It appears as though not just the rats which cconsume the BPA themselves, but also their female offspring, suffer from regular exposure to BPA. This suffering may occur as a mental condition or a fertility condition as I mentioned briefly above, or it may be a gut health issue and inflammation issue like I just laid out, or both.

In fact, the close relationship we often see between gut issues and other health issues leads me to believe that BPA commonly contributes to poor gut health even if we are never aware of its signs or symptoms.

Now you may be wondering: surely this is tragic news for the rats… but I am a human! What about humans?

So far as we can best tell, rats are decent models for human gut health. They function very similarly. Moreover, the few studies I have read on the effects of BPA on humans seem to indicate that there is a very significant similarity between the way rats are affected by BPA and the way humans are affected by BPA. Studies on both species demonstrate mental, hormonal, and gut disturbances both in the individuals which are exposed to the BPA as well as their offspring.

What does this mean for us?

This means that as adults, we may in all likelihood be able to avoid some of the problems associated with BPA, like hormonal disorders, if we have a healthy liver than can dispose of the BPA quickly and effectively.

However, before BPA can even get to the liver it must go through the gut. The impact of BPA on the gut is completely unmediated by other organs and body systems. To that end, gut health is a significant motivation to avoid BPA, at least in my personal estimation. The gut is vulnerable to BPA, and we should protect our guts from BPA if at all possible.

Don’t forget that this is especially important for women, since our digestive tracts are so liberally laced with and protected by estrogen receptors.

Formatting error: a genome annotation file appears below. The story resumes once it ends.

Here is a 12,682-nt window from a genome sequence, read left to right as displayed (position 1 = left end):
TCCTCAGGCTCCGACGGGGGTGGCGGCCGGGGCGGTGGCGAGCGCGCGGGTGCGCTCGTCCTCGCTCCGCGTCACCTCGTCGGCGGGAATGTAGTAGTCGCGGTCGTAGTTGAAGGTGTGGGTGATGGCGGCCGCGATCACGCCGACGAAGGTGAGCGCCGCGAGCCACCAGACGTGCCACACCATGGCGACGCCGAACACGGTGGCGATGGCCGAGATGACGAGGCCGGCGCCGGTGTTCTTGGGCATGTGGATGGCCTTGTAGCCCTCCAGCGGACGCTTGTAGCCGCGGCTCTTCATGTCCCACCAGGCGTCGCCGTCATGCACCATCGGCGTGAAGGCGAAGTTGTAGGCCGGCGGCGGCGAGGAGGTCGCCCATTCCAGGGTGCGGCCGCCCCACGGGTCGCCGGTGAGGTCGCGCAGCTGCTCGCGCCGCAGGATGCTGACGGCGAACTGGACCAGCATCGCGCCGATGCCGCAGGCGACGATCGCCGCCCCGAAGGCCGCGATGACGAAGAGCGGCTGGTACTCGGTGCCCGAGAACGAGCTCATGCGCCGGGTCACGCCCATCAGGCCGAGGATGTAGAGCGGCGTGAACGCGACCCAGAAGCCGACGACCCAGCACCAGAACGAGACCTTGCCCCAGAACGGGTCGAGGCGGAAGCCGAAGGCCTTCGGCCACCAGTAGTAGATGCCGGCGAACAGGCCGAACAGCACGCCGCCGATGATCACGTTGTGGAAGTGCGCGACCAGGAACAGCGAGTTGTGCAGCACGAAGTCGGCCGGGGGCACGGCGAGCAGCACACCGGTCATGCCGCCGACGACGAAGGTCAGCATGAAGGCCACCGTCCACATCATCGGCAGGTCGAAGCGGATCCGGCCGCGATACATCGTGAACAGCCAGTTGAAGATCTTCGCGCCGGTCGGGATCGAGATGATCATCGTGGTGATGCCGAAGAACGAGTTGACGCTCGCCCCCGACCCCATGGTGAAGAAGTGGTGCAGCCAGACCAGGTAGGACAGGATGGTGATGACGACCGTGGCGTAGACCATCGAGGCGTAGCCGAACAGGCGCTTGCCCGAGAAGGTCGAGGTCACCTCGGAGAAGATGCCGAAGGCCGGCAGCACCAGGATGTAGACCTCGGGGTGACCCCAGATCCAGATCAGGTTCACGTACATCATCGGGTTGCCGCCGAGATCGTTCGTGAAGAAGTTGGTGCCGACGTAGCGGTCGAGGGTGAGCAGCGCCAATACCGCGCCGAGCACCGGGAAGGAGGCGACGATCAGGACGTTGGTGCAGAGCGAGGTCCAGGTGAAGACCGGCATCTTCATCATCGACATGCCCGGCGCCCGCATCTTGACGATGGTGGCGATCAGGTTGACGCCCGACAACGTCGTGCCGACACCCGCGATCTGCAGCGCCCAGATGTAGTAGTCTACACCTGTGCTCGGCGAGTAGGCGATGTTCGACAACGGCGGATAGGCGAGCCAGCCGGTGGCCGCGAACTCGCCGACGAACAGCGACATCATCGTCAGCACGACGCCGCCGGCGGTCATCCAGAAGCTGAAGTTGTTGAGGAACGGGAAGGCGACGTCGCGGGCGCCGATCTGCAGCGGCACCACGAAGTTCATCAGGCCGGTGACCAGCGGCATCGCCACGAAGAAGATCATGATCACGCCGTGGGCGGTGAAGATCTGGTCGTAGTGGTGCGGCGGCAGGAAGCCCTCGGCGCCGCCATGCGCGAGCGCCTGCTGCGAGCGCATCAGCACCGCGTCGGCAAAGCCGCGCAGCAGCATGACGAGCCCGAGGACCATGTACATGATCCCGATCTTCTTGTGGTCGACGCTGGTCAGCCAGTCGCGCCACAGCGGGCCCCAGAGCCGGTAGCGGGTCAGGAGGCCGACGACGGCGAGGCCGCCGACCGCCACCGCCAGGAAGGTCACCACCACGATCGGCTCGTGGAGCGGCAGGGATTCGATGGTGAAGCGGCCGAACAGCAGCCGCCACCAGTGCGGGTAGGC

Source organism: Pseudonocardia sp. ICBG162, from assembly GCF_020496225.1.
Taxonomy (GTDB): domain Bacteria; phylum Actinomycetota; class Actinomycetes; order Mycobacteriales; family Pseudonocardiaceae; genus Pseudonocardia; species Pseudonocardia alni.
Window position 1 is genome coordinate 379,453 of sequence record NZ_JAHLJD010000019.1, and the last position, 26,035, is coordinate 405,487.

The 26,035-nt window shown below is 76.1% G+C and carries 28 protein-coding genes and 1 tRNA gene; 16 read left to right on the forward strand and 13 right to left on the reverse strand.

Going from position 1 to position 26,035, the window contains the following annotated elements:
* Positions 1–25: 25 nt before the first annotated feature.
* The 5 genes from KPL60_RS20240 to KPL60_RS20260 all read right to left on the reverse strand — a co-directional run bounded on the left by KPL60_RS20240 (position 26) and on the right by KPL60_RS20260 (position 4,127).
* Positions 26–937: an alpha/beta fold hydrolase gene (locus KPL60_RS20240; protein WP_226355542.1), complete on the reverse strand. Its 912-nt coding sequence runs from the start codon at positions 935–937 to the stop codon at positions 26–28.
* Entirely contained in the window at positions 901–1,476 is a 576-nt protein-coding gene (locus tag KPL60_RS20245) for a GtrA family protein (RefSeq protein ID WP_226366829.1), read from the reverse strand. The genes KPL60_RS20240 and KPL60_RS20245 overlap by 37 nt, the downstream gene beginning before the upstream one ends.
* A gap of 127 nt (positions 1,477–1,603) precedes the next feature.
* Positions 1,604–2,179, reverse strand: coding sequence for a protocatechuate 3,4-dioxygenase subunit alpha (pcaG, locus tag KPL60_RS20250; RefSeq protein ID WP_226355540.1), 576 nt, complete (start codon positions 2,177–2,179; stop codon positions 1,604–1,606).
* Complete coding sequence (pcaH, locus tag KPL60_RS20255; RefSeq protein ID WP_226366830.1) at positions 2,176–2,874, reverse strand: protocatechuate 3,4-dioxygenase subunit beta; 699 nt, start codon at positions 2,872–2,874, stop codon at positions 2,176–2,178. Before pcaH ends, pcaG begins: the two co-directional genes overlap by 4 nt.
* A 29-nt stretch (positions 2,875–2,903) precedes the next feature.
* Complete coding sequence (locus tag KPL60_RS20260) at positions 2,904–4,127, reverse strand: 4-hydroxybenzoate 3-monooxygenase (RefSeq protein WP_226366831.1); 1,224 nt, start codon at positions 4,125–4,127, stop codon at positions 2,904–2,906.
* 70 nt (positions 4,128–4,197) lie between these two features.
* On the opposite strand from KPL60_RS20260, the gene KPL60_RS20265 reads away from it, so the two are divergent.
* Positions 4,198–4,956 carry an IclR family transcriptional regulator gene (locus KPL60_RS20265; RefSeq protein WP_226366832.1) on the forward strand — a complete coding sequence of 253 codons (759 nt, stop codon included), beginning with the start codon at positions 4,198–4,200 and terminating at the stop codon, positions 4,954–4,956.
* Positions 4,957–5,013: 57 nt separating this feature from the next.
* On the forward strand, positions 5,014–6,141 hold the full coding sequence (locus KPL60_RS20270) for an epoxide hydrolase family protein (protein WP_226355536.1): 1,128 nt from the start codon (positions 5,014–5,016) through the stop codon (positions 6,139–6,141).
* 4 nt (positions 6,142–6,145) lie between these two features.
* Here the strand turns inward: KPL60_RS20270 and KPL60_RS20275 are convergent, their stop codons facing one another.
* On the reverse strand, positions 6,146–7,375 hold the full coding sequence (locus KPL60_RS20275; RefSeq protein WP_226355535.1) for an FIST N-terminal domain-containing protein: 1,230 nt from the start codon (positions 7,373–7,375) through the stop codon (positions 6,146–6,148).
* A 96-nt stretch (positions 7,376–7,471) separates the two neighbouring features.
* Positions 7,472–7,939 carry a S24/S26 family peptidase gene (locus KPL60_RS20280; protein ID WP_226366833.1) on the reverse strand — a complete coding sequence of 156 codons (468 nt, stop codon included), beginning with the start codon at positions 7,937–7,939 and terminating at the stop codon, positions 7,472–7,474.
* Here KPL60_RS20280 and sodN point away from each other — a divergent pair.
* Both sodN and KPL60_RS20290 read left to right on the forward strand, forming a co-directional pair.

Personally,

I like to use these glass containers when I take my lunch with me to school or work. They are all glass except for the rim which keep food and liquids safe but avoids the BPA. I bought the big set and use it to keep all my leftovers. Find them on Amazon here.

For carrying my water, even “BPA-free” bottles are a no-go, since they contain other estrogenic compounds that simply aren’t BPA.

I prefer these glass water bottles to anything else. They come with a silicon sleeve so they aren’t too slippery and I find that they hold up really nicely. They come in lots of pretty colors. Plus, there’s something satisfying about drinking from glass. You can find them here.

You can read more about avoiding BPA in this post on BPA-free living.

More importantly than ourselves, however, we need to be careful for our offspring. Time spent in the womb is showing itself to be critical to people’s health throughout their lives more and more every day. The importance of avoiding BPA while pregnant cannot be under-stated.

Infancy is also an incredibly important time for physical development. We should be careful to BPA-proof our infant’s lives, too. This means removing plastic bottles from the baby-bag and instead opting for glass or stainless steal options.

Finally, receipts have BPA on them! If you handle receipts on a regular basis, you may wish to begin wearing gloves.

 

So what do you think? Is your life BPA-proof? I often wonder if BPA has significantly affected my health and life…. do you wonder, too?